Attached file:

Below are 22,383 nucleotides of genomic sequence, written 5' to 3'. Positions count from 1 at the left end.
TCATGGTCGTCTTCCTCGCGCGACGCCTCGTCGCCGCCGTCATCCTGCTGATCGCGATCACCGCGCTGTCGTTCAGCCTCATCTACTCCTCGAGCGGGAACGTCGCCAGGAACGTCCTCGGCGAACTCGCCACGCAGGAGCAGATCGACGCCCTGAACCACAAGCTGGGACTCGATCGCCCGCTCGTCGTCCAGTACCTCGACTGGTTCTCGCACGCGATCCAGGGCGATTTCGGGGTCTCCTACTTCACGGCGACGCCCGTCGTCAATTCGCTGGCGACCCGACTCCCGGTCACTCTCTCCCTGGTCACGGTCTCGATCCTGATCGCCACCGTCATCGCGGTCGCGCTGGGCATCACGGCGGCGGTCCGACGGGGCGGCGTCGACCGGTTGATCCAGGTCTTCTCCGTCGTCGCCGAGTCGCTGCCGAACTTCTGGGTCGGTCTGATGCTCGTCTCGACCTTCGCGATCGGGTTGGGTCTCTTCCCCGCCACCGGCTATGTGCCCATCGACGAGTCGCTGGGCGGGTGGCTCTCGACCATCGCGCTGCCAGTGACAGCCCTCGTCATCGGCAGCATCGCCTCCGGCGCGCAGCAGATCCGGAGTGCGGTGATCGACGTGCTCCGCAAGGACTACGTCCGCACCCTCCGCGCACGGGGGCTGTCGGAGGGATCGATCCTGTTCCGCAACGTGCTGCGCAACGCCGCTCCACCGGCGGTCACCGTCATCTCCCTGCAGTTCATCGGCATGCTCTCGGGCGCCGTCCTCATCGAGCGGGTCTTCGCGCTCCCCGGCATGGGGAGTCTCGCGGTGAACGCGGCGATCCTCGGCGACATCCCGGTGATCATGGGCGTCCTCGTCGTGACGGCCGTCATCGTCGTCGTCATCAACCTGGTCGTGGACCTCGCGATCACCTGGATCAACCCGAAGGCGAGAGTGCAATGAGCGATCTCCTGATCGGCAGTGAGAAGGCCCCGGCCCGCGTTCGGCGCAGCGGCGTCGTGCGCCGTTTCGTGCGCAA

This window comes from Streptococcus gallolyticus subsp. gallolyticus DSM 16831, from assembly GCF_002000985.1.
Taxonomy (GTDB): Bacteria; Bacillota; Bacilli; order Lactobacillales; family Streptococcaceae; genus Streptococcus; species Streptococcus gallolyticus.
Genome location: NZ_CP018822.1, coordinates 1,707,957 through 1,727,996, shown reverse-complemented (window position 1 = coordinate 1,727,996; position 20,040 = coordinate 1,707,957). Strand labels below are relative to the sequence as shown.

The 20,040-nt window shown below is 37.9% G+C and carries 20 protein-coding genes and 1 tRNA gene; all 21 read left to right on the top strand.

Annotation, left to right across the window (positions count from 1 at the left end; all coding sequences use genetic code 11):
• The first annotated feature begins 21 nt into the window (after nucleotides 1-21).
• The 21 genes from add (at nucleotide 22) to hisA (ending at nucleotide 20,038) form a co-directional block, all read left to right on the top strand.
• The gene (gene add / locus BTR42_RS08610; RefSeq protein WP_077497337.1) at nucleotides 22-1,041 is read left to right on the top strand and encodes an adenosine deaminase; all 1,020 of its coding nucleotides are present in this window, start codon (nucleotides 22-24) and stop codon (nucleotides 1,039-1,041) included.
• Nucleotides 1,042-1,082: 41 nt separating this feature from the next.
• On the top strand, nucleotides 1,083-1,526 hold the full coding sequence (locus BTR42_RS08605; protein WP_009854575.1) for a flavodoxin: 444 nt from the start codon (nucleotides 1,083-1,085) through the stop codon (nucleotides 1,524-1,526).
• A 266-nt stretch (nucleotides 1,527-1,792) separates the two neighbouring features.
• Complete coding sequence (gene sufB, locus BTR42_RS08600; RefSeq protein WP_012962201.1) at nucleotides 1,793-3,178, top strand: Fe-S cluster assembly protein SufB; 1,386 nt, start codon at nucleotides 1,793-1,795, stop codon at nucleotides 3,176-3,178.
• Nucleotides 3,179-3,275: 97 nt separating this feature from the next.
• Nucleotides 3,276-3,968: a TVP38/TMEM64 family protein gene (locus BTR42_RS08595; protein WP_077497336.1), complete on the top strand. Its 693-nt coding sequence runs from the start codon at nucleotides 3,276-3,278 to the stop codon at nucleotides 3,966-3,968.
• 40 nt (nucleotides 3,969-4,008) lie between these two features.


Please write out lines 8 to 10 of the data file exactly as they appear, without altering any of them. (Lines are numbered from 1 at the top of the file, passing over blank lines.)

• The first annotated feature begins 21 nt into the window (after nucleotides 1-21).
• The 21 genes from add (at nucleotide 22) to hisA (ending at nucleotide 20,038) form a co-directional block, all read left to right on the top strand.
• The gene (gene add / locus BTR42_RS08610; RefSeq protein WP_077497337.1) at nucleotides 22-1,041 is read left to right on the top strand and encodes an adenosine deaminase; all 1,020 of its coding nucleotides are present in this window, start codon (nucleotides 22-24) and stop codon (nucleotides 1,039-1,041) included.